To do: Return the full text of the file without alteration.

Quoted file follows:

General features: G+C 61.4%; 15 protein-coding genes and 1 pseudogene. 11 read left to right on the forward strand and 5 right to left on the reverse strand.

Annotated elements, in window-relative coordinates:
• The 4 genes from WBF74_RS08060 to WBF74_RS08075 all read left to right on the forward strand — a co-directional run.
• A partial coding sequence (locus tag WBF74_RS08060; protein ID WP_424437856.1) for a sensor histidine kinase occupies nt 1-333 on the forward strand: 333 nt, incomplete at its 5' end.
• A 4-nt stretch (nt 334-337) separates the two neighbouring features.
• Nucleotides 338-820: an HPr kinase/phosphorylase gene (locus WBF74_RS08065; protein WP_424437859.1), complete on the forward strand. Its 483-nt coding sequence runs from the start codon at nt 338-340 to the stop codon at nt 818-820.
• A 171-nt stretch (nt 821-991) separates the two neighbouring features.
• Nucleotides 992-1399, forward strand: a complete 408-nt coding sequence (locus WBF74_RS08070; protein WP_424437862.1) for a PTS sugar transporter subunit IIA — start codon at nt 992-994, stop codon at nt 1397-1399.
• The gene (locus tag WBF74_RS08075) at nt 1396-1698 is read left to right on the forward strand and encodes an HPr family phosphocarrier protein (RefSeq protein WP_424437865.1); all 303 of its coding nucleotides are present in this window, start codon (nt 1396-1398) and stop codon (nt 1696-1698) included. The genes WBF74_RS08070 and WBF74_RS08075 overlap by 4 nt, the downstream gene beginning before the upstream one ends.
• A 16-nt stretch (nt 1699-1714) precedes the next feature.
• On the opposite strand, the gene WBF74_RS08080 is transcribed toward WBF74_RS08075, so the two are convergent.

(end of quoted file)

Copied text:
General features: G+C 61.4%; 15 protein-coding genes and 1 pseudogene. 11 read left to right on the forward strand and 5 right to left on the reverse strand.

Annotated elements, in window-relative coordinates:
• The 4 genes from WBF74_RS08060 to WBF74_RS08075 all read left to right on the forward strand — a co-directional run.
• A partial coding sequence (locus tag WBF74_RS08060; protein ID WP_424437856.1) for a sensor histidine kinase occupies nt 1-333 on the forward strand: 333 nt, incomplete at its 5' end.
• A 4-nt stretch (nt 334-337) separates the two neighbouring features.
• Nucleotides 338-820: an HPr kinase/phosphorylase gene (locus WBF74_RS08065; protein WP_424437859.1), complete on the forward strand. Its 483-nt coding sequence runs from the start codon at nt 338-340 to the stop codon at nt 818-820.
• A 171-nt stretch (nt 821-991) separates the two neighbouring features.
• Nucleotides 992-1399, forward strand: a complete 408-nt coding sequence (locus WBF74_RS08070; protein WP_424437862.1) for a PTS sugar transporter subunit IIA — start codon at nt 992-994, stop codon at nt 1397-1399.
• The gene (locus tag WBF74_RS08075) at nt 1396-1698 is read left to right on the forward strand and encodes an HPr family phosphocarrier protein (RefSeq protein WP_424437865.1); all 303 of its coding nucleotides are present in this window, start codon (nt 1396-1398) and stop codon (nt 1696-1698) included. The genes WBF74_RS08070 and WBF74_RS08075 overlap by 4 nt, the downstream gene beginning before the upstream one ends.
• A 16-nt stretch (nt 1699-1714) precedes the next feature.
• On the opposite strand, the gene WBF74_RS08080 is transcribed toward WBF74_RS08075, so the two are convergent.